Nov. 1, `70
I had just finished eating a can of cold mushroom soup (but I wasn’t
hungry enough to enjoy it) when two guys and a girl walked up to me. They had just dropped Psylocybin and had one hit left. They figured it would be easier to give it away than to try and divide it among each other. I thanked the trio, dropped the dope, and walked down the beach. I hadn’t gone far when a car pulled up. It was the trio; they asked me if I wanted to drive into Corpus with them. They were on their way to score some acid. I had nothing to lose, so I went too, and when we got to the place where the acid was, there was a party going on. The driver went into the house while the chick, her boyfriend, and I stayed in the car. One of the dudes from the party returned with the driver and he was holding a cup. He said, “Have a drink of punch, but be careful. This stuff is really powerful. There’s 18 hits of Psylocybin in it and 15 hits of acid.” We all agreed, after everybody took a couple sips of the punch, to stay at the party.
Inside the house, I sat with my back to the punchbowl, close to the
speakers. After the bowl was empty (I helped out in that
department), more dope was brought out. The boys having the party were well equipped; I saw a plastic bag full of acid being passed around, and, on another occasion (for a different clientele I
suspect), a bag of heroin was briefly brought out and paraded about. The place was packed with every kind of person.
This seemed to be a revolving door kind of party. I enjoyed watching the comings and goings while I listened to good music. When it came time to go, I was enjoying myself so much that I told my ride “No thanks.” That turned out to be a huge mistake. Around 10 p.m., everybody split except the dudes who threw the party. By that time, I couldn’t even swallow, let alone talk. I was still sitting next to the music (now at low volume) when my hosts began discussing their displeasure. They were upset because everybody grabbed their dope and ran. One of these dudes angrily said, “Fuck; I didn’t even know most of the people.”
I was already uncomfortable, but then it became obvious that these
boys wanted me to explain who I was (or at least give them a sign
that I wasn’t a narc), but I was too blown away. I couldn’t even ask
them if I could crash at their place because I couldn’t talk. When I
thought they were getting ready to throw me out anyway, I stood up and walked out the door. Outside, on the steps, I took a deep breath and everything in front of me melted beyond recognition. It didn’t matter though; I hadn’t a clue as to where I was. I just knew I had to keep moving.
I walked in the direction of the brightest lights. At the corner, I
found myself standing on the drive of a gas station, but it took me
a while to realize it. I had to find out how to get back to the
beach. Even though entering the gas station terrified me, I walked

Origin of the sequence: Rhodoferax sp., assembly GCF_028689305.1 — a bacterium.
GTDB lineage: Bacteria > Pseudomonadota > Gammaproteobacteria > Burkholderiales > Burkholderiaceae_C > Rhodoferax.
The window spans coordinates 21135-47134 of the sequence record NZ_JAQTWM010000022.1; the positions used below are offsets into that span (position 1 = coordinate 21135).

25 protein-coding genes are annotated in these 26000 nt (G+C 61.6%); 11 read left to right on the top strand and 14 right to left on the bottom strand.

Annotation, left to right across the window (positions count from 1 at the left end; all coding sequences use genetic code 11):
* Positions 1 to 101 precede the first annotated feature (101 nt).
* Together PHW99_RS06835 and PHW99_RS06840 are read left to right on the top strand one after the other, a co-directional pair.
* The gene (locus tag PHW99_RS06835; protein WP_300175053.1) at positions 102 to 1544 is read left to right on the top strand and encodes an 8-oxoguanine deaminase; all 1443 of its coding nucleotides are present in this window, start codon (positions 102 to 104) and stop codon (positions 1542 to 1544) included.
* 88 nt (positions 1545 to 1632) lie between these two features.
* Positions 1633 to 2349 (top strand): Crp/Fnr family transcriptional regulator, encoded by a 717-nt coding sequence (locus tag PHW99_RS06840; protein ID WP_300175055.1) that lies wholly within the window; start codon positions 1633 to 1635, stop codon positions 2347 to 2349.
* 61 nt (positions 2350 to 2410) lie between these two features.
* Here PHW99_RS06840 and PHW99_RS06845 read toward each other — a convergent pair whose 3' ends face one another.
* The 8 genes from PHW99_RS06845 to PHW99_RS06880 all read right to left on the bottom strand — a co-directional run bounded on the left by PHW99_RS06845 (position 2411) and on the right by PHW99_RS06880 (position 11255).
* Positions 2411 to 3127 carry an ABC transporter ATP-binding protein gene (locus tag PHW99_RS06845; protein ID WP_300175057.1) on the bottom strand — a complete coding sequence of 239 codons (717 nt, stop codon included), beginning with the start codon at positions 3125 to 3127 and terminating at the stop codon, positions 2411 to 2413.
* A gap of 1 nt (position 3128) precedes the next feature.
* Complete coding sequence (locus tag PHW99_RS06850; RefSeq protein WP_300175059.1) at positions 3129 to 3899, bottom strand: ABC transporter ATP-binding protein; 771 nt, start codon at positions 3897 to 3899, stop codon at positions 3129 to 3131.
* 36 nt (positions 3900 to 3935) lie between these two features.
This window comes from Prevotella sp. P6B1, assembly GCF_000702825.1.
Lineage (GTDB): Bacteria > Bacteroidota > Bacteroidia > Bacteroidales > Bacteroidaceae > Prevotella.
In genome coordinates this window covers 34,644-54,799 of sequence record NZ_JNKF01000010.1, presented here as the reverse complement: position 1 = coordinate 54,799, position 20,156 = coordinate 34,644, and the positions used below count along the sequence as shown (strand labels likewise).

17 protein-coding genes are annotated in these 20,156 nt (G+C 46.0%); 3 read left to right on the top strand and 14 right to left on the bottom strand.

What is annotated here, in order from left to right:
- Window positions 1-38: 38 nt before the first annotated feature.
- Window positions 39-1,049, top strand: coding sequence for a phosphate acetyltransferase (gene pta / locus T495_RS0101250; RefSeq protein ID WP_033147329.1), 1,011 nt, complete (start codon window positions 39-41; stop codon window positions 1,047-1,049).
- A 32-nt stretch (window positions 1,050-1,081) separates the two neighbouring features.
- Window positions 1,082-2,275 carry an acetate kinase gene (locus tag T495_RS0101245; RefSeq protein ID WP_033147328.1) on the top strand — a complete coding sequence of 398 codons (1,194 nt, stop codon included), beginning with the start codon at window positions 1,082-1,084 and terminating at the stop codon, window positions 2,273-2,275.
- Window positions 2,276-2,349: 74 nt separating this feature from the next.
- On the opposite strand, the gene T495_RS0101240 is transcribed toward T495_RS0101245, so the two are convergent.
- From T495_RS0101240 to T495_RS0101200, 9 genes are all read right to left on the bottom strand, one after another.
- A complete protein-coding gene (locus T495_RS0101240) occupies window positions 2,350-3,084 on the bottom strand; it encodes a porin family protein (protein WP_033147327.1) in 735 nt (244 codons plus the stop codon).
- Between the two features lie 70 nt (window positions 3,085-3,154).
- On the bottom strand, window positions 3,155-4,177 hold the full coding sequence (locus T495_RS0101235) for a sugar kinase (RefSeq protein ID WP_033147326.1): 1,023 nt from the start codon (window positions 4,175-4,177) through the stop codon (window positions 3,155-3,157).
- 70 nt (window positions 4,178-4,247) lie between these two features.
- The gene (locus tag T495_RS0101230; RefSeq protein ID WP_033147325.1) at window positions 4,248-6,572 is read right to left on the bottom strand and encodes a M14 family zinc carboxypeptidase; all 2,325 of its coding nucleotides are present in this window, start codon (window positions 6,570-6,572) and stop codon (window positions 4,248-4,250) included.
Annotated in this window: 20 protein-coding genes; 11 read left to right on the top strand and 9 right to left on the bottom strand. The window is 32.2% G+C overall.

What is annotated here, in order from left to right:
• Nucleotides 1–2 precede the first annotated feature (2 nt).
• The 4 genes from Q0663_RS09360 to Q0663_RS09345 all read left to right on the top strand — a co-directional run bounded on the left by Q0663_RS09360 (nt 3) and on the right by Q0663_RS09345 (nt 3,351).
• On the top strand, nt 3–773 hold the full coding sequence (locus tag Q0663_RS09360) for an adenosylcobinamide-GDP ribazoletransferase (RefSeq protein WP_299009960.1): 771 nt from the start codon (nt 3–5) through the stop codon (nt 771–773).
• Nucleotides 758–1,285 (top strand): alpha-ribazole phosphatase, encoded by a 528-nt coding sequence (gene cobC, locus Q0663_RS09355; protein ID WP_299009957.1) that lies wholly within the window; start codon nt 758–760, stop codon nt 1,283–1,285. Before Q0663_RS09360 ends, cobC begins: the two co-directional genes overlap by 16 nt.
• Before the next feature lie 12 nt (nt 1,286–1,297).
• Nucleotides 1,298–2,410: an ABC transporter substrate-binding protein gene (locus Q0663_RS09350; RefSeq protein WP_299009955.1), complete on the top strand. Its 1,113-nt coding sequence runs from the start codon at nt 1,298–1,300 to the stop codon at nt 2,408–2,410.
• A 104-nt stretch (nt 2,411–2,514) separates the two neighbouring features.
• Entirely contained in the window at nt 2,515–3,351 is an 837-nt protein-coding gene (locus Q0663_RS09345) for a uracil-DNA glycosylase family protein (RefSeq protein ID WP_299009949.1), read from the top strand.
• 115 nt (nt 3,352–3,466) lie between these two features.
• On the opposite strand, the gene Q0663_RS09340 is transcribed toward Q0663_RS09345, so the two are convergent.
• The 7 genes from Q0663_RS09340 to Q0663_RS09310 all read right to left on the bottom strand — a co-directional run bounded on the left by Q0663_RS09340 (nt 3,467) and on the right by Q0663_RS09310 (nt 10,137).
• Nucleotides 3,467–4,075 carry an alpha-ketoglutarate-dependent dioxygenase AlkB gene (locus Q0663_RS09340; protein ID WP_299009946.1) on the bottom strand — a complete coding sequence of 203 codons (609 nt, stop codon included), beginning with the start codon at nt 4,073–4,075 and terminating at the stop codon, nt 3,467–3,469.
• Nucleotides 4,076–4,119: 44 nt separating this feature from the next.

through the door. In the midst of melting walls and rivers of color,
I managed to stutter, “P-a-a-dre Is-land.” The attendant gave me a strange look and then pointed down the road as he said, “It’s at the end of the highway, you can’t miss it.” Back on the gas station
drive, I breathed a sigh of relief and started walking the twenty
miles back to the beach. In the darkness, I regained a sense of
When the road narrowed, a nightmarish thought hit me, “What if
somebody offered me a ride?” “I will refuse,” I told myself. Soon
after that a car pulled up and the guy in the passenger seat asked
me if I needed a lift, and without hesitation I opened the back door
and climbed into the backseat of the brand new Plymouth Roadrunner. I got the words “P-a-a-dre Is-land” out of my mouth, and the guy who offered me the ride, after handing me a cold beer, said, “That shouldn’t be a problem.” Then, with beer spilling all over my shirt, I was thrust against the seat as the car accelerated. From the front seat came a voice that said, “I hope you don’t mind speed.” Fortunately, there were no cars in the oncoming lane. After passing the five or six cars in front of us, the driver opened the car up as he continued to accelerate. We were going so fast that we needed both lanes to keep the car on the highway. At that speed, and on that not so good road, the car jumped from lane to lane. I was hemorrhaging in the backseat. I wanted to scream, but I couldn’t. The roar of the car’s engine was all that could be heard until the driver shouted, “It’s at 140. I think I can get 160.” That did it! I screamed, “I want out! Let me out!” That worked because the driver took his foot off the gas. As the car slowed to a reasonable speed, nobody said anything. I guess the silence was our reality check. Finally, the guy in the passenger seat turned to me and said, “No sense getting out now, were almost there.” I responded by remaining silent. When I did get out of the car, I found myself trembling and glad to be alive. In fact, I was really glad to be alive!